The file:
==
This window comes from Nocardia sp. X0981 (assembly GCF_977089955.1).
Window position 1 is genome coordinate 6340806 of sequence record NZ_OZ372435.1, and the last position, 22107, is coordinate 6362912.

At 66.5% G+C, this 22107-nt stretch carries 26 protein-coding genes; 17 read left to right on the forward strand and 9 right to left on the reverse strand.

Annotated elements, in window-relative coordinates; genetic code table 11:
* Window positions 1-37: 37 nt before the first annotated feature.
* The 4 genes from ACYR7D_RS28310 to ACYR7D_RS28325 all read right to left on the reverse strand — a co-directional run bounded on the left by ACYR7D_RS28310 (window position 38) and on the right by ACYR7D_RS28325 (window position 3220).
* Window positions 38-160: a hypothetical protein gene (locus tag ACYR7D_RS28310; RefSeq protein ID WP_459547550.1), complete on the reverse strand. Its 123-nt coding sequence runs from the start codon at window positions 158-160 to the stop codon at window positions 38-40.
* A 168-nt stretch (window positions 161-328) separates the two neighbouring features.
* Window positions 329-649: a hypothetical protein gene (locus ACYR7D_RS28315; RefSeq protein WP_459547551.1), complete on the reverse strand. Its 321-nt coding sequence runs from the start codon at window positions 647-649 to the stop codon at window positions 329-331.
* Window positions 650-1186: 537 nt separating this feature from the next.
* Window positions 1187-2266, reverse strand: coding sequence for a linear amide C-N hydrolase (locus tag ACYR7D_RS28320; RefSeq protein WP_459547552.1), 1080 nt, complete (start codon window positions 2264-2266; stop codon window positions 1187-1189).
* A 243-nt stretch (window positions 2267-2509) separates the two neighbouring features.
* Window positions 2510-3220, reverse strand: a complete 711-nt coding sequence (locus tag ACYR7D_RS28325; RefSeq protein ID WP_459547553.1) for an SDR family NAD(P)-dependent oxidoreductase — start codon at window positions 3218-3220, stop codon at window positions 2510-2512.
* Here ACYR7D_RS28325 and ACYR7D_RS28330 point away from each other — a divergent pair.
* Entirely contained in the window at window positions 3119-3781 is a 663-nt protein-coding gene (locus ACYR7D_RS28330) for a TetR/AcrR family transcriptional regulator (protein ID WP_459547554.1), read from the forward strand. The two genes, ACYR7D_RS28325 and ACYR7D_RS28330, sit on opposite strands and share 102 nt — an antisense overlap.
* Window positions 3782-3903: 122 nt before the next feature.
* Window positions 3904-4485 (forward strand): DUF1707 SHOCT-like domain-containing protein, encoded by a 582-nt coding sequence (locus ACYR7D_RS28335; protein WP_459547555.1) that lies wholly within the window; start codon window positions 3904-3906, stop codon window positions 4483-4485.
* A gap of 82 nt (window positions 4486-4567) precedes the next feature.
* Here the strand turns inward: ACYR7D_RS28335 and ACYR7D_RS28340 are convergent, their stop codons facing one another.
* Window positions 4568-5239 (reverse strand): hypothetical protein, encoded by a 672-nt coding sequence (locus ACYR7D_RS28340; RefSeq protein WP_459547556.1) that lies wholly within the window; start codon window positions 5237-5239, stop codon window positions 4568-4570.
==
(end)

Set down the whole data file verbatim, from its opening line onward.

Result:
This window comes from Nocardia sp. X0981 (assembly GCF_977089955.1).
Window position 1 is genome coordinate 6340806 of sequence record NZ_OZ372435.1, and the last position, 22107, is coordinate 6362912.

At 66.5% G+C, this 22107-nt stretch carries 26 protein-coding genes; 17 read left to right on the forward strand and 9 right to left on the reverse strand.

Annotated elements, in window-relative coordinates; genetic code table 11:
* Window positions 1-37: 37 nt before the first annotated feature.
* The 4 genes from ACYR7D_RS28310 to ACYR7D_RS28325 all read right to left on the reverse strand — a co-directional run bounded on the left by ACYR7D_RS28310 (window position 38) and on the right by ACYR7D_RS28325 (window position 3220).
* Window positions 38-160: a hypothetical protein gene (locus tag ACYR7D_RS28310; RefSeq protein ID WP_459547550.1), complete on the reverse strand. Its 123-nt coding sequence runs from the start codon at window positions 158-160 to the stop codon at window positions 38-40.
* A 168-nt stretch (window positions 161-328) separates the two neighbouring features.
* Window positions 329-649: a hypothetical protein gene (locus ACYR7D_RS28315; RefSeq protein WP_459547551.1), complete on the reverse strand. Its 321-nt coding sequence runs from the start codon at window positions 647-649 to the stop codon at window positions 329-331.
* Window positions 650-1186: 537 nt separating this feature from the next.
* Window positions 1187-2266, reverse strand: coding sequence for a linear amide C-N hydrolase (locus tag ACYR7D_RS28320; RefSeq protein WP_459547552.1), 1080 nt, complete (start codon window positions 2264-2266; stop codon window positions 1187-1189).
* A 243-nt stretch (window positions 2267-2509) separates the two neighbouring features.
* Window positions 2510-3220, reverse strand: a complete 711-nt coding sequence (locus tag ACYR7D_RS28325; RefSeq protein ID WP_459547553.1) for an SDR family NAD(P)-dependent oxidoreductase — start codon at window positions 3218-3220, stop codon at window positions 2510-2512.
* Here ACYR7D_RS28325 and ACYR7D_RS28330 point away from each other — a divergent pair.
* Entirely contained in the window at window positions 3119-3781 is a 663-nt protein-coding gene (locus ACYR7D_RS28330) for a TetR/AcrR family transcriptional regulator (protein ID WP_459547554.1), read from the forward strand. The two genes, ACYR7D_RS28325 and ACYR7D_RS28330, sit on opposite strands and share 102 nt — an antisense overlap.
* Window positions 3782-3903: 122 nt before the next feature.
* Window positions 3904-4485 (forward strand): DUF1707 SHOCT-like domain-containing protein, encoded by a 582-nt coding sequence (locus ACYR7D_RS28335; protein WP_459547555.1) that lies wholly within the window; start codon window positions 3904-3906, stop codon window positions 4483-4485.
* A gap of 82 nt (window positions 4486-4567) precedes the next feature.
* Here the strand turns inward: ACYR7D_RS28335 and ACYR7D_RS28340 are convergent, their stop codons facing one another.
* Window positions 4568-5239 (reverse strand): hypothetical protein, encoded by a 672-nt coding sequence (locus ACYR7D_RS28340; RefSeq protein WP_459547556.1) that lies wholly within the window; start codon window positions 5237-5239, stop codon window positions 4568-4570.